According to ancient sources, the Roman army had a selection process when recruiting new soldiers for the legions. It consisted of a physical, an intellectual and a final legal exam, since the young people who took this probatio or test had to prove that they were Roman citizens. In it, certain criteria of age, height and constitution were observed:
- Age: Recruits with ages ranging mainly from 17 to 23 were chosen.
- Years’ service: For serving in the army, depending on the type of military unit, attempts were made to recruit young men as troop soldiers.
- Height: Imperial era legionary soldiers had to be of a certain height. According to the writer Vegetius, the criteria for the first cohorts –considered elite- were established as 1.71-1.77 m. A law from the year 367 AD states that, due to the need to enrol more soldiers, the recommended size be lowered from 1.70 m to 1.64 m.
- Constitution and weight: There was a predilection for robust and strong recruits with wide chests and legs and arms capable of withstanding hard work and long marches.
- Physical appearance: Given the remarkable fatigues to which the soldiers were subjected, it is to be expected that the appearance of these men reflected a certain deterioration in contrast to that shown, for example, by the officers. Despite their generally healthy state, injuries, marks, scars and tooth loss, for example, would be consequences of the profession of a soldier. As for facial style, this was characterised by short hair and a shaved face or very short beard.
Roman military equipment criteria
The State guaranteed the basic supply of equipment for soldiers, whose cost was deducted from their pay. Although attempts were made for these items to be of quality and similar to each other, it should be noted that there was no strict uniform in the Roman army like that of contemporary military forces.
Although the army was concerned with maintaining high quality standards and directly made much of the equipment, this would vary markedly from one region to another and was subject to local fashions and uses. It should also be borne in mind that the Roman army always had a notable predisposition to adopt equipment from its enemies in order to have superior combat capacity and better adaptation to the local environment. On the other hand, soldiers could acquire new items on their own or adapt and improve pre-existing ones (as they were considered a status symbol), as long as this did not affect the efficiency of the combat unit.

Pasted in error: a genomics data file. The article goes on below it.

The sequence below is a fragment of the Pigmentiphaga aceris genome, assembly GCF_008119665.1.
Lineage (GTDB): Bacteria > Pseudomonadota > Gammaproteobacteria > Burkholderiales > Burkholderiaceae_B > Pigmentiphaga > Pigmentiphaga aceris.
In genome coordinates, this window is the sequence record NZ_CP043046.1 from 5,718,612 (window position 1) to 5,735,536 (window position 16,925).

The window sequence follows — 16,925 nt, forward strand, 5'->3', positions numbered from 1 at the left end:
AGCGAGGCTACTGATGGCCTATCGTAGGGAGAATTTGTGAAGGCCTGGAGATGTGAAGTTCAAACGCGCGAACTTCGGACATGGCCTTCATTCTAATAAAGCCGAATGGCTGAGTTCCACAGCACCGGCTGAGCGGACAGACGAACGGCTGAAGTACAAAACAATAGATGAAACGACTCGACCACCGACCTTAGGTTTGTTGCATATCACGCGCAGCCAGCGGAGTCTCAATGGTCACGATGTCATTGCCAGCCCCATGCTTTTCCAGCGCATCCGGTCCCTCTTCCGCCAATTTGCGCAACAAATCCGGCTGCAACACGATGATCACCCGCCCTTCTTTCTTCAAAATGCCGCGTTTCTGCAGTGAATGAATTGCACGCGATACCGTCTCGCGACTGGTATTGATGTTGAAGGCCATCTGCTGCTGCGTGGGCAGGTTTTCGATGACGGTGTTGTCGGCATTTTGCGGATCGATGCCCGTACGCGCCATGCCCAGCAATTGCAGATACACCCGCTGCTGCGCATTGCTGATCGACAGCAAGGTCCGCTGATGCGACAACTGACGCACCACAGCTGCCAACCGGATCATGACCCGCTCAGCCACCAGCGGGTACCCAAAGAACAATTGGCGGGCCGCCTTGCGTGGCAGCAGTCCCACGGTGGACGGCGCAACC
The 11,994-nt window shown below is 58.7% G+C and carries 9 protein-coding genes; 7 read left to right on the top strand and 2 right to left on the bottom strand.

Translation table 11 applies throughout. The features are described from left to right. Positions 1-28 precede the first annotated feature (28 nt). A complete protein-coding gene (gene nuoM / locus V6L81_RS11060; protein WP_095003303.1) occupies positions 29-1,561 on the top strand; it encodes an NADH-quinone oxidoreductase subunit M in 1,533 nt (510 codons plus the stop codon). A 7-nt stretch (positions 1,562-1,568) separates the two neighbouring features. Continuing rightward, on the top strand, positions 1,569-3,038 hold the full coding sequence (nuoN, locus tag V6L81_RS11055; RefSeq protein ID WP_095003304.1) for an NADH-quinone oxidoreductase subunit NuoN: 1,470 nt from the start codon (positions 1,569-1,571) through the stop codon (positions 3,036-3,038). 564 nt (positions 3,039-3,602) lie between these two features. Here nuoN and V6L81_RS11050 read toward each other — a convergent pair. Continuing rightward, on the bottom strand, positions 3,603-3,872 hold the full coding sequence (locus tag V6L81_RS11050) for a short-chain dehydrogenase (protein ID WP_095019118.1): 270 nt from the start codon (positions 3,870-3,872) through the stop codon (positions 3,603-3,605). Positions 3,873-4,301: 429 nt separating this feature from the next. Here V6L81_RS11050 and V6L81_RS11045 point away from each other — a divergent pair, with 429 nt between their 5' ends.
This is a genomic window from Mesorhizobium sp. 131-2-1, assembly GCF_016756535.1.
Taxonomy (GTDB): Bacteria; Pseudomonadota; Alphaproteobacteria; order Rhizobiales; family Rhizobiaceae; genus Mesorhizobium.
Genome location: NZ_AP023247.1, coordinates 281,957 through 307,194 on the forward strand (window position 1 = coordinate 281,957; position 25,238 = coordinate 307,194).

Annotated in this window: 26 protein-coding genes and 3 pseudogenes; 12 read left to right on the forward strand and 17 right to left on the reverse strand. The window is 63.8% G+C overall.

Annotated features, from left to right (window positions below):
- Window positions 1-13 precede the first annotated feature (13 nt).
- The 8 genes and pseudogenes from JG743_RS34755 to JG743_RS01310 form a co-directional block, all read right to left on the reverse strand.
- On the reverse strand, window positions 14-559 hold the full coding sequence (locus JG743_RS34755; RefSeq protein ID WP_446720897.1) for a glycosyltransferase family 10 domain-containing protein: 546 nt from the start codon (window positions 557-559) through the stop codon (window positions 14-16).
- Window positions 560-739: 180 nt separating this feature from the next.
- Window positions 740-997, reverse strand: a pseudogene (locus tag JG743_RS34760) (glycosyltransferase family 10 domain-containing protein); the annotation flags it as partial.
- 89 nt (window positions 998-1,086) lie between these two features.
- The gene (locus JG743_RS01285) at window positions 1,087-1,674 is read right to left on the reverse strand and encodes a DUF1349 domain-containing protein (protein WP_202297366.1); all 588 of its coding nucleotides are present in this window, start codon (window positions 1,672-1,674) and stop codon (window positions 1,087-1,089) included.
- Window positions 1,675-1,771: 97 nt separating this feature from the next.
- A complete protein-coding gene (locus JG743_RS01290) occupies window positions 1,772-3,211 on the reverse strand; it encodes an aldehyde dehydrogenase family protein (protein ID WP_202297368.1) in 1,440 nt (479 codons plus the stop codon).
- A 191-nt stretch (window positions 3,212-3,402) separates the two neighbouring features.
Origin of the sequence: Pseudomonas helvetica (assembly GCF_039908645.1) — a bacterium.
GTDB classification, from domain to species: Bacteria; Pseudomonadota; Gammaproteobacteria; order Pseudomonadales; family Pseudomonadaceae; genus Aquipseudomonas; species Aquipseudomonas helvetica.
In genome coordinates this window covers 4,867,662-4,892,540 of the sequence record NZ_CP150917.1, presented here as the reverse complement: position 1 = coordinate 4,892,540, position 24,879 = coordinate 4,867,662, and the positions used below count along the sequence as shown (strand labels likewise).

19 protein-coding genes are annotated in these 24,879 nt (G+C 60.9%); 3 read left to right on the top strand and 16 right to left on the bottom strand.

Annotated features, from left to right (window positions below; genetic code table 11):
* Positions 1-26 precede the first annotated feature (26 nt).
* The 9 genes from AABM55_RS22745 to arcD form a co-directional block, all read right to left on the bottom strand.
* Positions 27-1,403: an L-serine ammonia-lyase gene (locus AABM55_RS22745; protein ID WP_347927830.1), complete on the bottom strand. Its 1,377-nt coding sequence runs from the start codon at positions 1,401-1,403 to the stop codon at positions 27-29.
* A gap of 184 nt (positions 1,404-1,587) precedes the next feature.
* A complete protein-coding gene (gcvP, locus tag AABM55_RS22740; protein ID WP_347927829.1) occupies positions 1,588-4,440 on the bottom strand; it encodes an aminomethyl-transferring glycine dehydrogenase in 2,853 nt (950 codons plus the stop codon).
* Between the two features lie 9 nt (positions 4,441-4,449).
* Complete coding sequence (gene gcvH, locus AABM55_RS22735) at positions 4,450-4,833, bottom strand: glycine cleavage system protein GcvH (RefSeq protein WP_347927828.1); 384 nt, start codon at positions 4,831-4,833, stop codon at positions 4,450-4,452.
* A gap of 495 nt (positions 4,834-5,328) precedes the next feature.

The legionary or heavy infantry soldier
The main archaeologists studying the Bande military compound point out that this fortification would have served as the base for a cohort of legio VII Gemina (specifically the third).
They had a service dress, called a procintus, which was characterised by the presence of the following:
- Short tunic (tunica): Adjusted by means of a belt that used to hang above the knees.
- Shorts (bracae): Underneath the tunic the use of long woollen shorts, like pants, was frequent.
- Neck scarf (focale): A cloth was knotted around the neck to protect against the cold, or to prevent the armour from rubbing.
- Belt (balteus): In addition to its obvious usefulness, the belt was one of the most representative symbols of soldier status.
- Cloak: A cloak was worn over the tunic, of which there were two basic models in the military world; Sagum and Paenula.
- Fibulas (fibulae) and buckles (fibellae): The use of cloaks required the presence of some types of brooch to keep the piece of clothing fixed to the shoulders.
- Underwear (subligar/subligaculum). Regardless of the use or not of underpants, soldiers wore underwear under their tunic.
- Military boots (caligae): Spiked leather boots with the appearance of sandals. Their open design allowed perspiration of the feet, but they could be an inconvenience in humid climates, so they could be worn with the use of woollen socks or stockings (udones).
Colours and fashion in Roman times
A good number of natural dyes were known In the Roman world. They were fundamentally of vegetable origin and, although the use of red – like purple – was frequently associated with the most privileged social classes, it is also true that several documents show the soldiers’ taste for that colour. Meanwhile, the navy preferred blue or green tones. In ceremonial acts, white garments could be a privilege for the first centurions and officers.
Thus, it is plausible to believe that the basic clothing worn by troop soldiers was not dyed in many cases nor had colours that were common among the plebs as they were the most accessible. Brownish tones or broken whites were frequent in cloaks, tunics and breeches made of wool, although yellow was avoided by the soldiers; however, this does not mean that the use of dyed fabrics was not widespread in the army.